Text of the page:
Cabbage seems to be one of those vegetables that we have a love-hate relationship with. It's fun to grow - bears a freaky resemblance to the carnivorous plant in the film Little Shop of Horrors - and is a healthy option but once it has been cooked it transforms into a foul smelling soggy green matter that very few people enjoy eating.
Over the years this perception has changed and now with the large range of cabbages that are available it can actually taste quite nice. The different types all fall into the following categories:
- Spring - planted early autumn to be harvested from spring onwards.
- Summer - these reach maturity in the summer or autumn; they have ball-shaped centres.
- Winter - these are ball-headed cabbages which can come in green or white varieties, sow from May to harvest from November onwards; the white variety is excellent for cole-slaw
- Savoy - Easily recognisable by their dark green rippled and puckered leaves: they are usually harvested between September and March.
- Red - usually purchased as pickled cabbage or used grated in salads but not popular with growers; might be worth experimenting with as they are ready for harvesting from early autumn and can be stored over winter.
- Chinese - these look and behave more like a Cos lettuce than cabbage; they also need watering in dry weather.
These plants like sunny positions in non-acid soil. Well worth fertilising the soil before planting.
Seedlings need planting about 3" apart in rows. Do not transplant seedlings until they have 6 leaves.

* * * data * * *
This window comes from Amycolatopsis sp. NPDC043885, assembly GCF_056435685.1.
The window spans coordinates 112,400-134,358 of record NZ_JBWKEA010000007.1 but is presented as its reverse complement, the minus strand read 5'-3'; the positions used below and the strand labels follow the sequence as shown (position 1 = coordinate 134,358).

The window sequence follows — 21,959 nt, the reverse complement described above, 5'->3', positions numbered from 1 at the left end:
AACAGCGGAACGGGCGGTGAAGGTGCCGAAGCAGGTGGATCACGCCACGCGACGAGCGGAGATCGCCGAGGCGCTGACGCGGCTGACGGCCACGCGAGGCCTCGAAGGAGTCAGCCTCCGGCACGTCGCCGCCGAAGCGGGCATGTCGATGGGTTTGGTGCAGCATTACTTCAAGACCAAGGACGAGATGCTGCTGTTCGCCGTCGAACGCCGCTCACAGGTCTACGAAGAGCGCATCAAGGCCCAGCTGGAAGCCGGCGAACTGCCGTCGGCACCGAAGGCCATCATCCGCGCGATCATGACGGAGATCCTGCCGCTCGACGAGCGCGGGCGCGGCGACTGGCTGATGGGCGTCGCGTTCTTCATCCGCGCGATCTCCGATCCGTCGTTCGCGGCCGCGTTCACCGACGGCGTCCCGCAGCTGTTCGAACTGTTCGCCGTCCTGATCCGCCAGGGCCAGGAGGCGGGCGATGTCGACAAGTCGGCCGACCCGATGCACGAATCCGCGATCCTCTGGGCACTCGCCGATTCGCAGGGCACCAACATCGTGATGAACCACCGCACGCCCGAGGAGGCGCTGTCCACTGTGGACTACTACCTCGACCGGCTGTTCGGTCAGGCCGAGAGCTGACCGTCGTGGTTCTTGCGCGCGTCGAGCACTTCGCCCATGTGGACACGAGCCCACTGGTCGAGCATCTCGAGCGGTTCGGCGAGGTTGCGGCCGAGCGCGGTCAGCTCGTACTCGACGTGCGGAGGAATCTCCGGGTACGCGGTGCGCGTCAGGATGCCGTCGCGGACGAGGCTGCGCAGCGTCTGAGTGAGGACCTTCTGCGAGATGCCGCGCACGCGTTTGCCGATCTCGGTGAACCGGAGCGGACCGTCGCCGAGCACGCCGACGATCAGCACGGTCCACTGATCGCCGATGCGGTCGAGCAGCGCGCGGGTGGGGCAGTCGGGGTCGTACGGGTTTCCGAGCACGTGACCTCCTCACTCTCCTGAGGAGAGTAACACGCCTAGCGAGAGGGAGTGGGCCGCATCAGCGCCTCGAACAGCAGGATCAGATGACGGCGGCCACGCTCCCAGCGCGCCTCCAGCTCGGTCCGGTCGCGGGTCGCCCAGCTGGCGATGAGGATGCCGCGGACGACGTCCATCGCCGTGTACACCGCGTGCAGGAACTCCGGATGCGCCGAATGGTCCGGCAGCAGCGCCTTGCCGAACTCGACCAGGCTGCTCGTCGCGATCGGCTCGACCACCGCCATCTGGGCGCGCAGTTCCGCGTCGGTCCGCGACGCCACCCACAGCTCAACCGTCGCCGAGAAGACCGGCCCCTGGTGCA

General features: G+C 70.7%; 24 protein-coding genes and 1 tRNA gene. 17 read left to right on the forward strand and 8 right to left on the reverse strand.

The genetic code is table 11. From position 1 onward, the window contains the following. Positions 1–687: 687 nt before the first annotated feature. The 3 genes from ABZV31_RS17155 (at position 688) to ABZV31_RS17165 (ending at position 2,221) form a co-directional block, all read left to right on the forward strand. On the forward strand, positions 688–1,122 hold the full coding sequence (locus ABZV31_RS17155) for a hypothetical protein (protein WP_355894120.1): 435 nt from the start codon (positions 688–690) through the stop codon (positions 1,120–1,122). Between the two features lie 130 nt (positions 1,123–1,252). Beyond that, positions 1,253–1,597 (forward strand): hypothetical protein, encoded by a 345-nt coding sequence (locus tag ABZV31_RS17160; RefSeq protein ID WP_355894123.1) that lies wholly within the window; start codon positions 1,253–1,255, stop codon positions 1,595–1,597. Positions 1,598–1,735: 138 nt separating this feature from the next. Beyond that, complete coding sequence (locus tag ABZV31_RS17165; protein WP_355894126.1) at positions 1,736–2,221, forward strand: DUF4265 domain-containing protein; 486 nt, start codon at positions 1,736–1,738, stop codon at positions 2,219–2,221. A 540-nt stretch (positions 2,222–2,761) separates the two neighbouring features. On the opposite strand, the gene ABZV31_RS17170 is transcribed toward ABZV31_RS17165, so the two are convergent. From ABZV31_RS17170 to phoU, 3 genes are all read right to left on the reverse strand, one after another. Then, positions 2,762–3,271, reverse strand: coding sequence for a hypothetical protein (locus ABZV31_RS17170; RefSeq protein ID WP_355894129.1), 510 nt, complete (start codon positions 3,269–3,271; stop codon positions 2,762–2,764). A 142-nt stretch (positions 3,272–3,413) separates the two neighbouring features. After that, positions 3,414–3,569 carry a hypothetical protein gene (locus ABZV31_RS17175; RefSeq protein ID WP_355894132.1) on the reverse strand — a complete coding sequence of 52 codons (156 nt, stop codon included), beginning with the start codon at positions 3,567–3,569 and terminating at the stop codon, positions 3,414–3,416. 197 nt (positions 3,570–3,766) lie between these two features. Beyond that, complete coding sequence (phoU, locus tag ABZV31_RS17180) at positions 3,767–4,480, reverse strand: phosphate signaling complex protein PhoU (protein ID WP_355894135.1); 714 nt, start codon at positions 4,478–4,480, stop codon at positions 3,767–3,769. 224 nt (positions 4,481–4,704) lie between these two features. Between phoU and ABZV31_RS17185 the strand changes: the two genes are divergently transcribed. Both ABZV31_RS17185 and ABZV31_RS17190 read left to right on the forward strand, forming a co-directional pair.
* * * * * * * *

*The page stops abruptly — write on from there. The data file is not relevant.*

When transplanting leave 1 & 1/2 foot diameter free around plants for the large headed varieties; for the spring varieties you only need to leave around 4" however always follow the instructions on the seed packet.
As with most seedlings and young plants birds and weeds are always a problem so netting and regular weeding is recommended. The plants will need to be watered regularly until they become established and if the weather is dry.
Cut using a sharp knife close to ground level. If you are harvesting spring or summer cabbages cutting a 1/2 cross into the stump will encourage a secondary crop.
- Sow a few at a time to stagger growth and harvesting.
- Plants can take anything between 10 to 35 weeks to reach maturity so plan well ahead
- Red or white cabbages can be stored in straw-lined boxes in a cool dry pace up until March.
Last Modified on: 05-11-2015